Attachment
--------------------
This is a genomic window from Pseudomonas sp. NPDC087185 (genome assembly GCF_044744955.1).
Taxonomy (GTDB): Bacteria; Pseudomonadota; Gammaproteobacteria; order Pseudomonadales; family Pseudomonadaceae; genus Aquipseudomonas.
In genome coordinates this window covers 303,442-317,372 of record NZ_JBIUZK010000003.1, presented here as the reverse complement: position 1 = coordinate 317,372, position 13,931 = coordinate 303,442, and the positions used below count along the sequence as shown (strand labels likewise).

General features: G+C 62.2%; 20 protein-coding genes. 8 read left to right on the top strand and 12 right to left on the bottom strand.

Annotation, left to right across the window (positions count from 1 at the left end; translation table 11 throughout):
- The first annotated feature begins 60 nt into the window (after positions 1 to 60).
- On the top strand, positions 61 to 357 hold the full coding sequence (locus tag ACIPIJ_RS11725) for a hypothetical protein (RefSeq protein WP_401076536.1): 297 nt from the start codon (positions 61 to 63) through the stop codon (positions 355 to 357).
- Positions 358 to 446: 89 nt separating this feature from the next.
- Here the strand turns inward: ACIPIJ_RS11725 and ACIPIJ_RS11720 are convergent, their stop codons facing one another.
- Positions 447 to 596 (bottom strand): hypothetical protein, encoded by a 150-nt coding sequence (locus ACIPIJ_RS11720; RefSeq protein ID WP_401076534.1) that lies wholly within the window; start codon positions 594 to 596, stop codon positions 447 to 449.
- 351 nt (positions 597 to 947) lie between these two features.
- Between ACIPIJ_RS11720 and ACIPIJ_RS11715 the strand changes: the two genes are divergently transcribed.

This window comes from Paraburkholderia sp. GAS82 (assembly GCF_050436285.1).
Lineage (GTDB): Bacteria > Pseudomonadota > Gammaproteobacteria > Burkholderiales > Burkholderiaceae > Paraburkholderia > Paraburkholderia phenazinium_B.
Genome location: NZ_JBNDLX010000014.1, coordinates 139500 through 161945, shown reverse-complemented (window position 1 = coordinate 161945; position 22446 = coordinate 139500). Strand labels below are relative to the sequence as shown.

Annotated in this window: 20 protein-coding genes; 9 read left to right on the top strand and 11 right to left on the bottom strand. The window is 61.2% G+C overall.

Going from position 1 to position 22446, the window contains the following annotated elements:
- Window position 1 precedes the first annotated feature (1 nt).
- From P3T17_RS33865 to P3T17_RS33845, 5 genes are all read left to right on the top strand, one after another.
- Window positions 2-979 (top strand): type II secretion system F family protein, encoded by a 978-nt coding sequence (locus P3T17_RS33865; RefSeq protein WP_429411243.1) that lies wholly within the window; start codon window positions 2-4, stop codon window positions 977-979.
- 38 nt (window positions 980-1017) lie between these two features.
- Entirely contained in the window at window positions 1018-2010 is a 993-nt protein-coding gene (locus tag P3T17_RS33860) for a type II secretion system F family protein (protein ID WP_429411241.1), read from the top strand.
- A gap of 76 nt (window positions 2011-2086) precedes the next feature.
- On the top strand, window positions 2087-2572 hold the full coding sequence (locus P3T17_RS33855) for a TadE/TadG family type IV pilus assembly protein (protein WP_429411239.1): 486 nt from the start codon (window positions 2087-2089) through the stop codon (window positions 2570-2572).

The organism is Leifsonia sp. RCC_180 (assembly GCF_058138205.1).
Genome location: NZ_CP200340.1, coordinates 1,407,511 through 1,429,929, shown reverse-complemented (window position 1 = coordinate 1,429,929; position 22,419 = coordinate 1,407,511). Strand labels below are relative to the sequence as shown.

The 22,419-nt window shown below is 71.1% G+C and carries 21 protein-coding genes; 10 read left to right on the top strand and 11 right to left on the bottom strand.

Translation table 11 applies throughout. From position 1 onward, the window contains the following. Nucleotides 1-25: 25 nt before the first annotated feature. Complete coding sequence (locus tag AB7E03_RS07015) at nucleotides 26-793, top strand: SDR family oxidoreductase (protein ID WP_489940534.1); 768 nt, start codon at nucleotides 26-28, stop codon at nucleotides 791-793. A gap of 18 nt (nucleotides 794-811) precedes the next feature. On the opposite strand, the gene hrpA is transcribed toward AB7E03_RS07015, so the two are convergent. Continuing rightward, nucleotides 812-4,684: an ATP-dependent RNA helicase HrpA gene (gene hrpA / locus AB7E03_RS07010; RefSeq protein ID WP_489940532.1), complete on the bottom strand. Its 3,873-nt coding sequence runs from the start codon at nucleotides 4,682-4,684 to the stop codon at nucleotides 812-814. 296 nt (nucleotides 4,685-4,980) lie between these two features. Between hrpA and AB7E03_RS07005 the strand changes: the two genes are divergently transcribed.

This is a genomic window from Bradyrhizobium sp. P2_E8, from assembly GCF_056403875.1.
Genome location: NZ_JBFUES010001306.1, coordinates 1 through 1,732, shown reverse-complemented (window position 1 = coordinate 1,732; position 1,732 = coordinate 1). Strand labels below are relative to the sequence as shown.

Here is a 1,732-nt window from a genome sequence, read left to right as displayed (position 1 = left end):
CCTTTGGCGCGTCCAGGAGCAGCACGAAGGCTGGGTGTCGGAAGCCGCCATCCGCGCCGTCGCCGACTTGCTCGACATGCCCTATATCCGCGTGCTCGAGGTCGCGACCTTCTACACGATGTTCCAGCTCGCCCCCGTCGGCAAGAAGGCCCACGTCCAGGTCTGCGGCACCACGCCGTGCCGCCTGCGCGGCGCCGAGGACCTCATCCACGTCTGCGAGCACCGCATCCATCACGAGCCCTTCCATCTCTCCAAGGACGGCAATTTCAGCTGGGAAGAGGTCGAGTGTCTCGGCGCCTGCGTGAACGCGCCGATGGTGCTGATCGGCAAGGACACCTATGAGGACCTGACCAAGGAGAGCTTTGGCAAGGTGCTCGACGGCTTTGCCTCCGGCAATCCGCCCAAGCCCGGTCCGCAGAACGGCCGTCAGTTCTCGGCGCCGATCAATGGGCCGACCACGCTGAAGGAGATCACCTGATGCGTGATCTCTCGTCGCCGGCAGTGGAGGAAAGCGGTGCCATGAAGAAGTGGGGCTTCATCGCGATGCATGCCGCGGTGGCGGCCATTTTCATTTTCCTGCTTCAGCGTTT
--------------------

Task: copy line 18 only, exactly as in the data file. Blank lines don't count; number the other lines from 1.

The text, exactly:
- Window position 1 precedes the first annotated feature (1 nt).